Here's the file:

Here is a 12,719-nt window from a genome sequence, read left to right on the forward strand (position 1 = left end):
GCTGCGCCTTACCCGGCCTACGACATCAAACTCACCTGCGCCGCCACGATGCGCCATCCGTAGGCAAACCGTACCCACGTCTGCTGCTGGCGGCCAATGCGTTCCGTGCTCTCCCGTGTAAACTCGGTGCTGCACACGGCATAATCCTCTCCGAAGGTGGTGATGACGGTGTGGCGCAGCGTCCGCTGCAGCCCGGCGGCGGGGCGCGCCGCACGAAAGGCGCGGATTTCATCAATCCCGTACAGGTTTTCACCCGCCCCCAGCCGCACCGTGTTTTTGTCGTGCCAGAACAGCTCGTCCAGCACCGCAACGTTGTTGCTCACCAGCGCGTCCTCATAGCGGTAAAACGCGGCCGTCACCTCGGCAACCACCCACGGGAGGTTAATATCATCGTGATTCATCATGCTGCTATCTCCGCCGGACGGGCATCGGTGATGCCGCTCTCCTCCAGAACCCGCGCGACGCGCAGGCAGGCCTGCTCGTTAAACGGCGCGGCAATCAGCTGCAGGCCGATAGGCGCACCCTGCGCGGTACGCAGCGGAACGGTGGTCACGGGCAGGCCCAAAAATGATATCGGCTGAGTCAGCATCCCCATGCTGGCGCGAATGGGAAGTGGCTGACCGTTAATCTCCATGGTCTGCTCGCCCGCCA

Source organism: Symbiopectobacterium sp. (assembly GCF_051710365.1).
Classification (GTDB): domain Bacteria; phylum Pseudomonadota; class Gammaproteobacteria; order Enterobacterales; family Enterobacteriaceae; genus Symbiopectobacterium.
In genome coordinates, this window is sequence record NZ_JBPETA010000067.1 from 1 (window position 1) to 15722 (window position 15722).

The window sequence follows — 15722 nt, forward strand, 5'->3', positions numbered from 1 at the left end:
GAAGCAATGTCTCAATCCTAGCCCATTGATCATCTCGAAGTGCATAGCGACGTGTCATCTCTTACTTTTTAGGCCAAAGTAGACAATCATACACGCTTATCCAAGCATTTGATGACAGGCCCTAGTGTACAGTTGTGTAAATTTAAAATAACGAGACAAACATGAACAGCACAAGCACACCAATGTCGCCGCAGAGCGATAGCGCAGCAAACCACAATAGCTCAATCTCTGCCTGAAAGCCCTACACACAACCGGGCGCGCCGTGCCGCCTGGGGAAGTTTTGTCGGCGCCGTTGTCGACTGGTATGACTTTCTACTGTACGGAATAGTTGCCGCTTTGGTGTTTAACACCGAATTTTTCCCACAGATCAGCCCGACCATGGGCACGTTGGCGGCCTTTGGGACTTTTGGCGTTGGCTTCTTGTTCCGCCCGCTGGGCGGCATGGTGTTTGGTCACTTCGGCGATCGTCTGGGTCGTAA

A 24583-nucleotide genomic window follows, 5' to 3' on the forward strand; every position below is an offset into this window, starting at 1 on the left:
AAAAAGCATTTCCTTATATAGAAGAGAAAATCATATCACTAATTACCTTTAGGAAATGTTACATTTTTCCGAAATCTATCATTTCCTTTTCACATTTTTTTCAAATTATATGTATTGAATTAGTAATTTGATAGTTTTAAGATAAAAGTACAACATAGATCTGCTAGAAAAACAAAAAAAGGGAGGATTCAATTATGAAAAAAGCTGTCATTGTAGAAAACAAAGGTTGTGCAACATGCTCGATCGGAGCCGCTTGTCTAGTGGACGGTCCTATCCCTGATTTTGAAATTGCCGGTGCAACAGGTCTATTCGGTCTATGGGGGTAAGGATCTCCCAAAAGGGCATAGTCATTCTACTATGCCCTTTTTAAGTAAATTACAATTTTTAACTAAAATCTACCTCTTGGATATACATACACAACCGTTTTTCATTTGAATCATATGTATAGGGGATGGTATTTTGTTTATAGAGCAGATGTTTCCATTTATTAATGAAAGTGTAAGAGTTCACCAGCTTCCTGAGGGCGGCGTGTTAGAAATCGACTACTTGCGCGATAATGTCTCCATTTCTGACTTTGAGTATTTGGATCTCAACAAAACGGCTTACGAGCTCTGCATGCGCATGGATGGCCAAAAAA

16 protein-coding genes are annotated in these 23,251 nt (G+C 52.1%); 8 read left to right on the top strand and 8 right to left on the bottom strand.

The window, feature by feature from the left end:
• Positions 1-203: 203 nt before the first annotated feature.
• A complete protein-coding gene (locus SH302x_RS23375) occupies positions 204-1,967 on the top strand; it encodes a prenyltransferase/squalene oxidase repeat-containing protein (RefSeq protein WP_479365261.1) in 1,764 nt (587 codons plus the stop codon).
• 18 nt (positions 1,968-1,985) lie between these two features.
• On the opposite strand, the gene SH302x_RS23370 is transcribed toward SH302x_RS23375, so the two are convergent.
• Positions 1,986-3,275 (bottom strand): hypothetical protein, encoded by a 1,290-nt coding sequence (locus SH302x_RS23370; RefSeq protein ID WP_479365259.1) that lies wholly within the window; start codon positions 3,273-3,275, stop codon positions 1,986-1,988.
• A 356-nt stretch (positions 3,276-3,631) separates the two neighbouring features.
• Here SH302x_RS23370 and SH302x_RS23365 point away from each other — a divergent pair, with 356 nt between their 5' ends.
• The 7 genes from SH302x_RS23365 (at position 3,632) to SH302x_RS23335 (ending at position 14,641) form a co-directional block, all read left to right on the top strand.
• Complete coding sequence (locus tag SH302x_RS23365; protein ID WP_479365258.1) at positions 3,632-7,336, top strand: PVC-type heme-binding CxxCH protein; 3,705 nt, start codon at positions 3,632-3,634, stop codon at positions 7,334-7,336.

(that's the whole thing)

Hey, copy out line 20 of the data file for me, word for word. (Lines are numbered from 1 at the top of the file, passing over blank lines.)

• Complete coding sequence (locus tag SH302x_RS23365; protein ID WP_479365258.1) at positions 3,632-7,336, top strand: PVC-type heme-binding CxxCH protein; 3,705 nt, start codon at positions 3,632-3,634, stop codon at positions 7,334-7,336.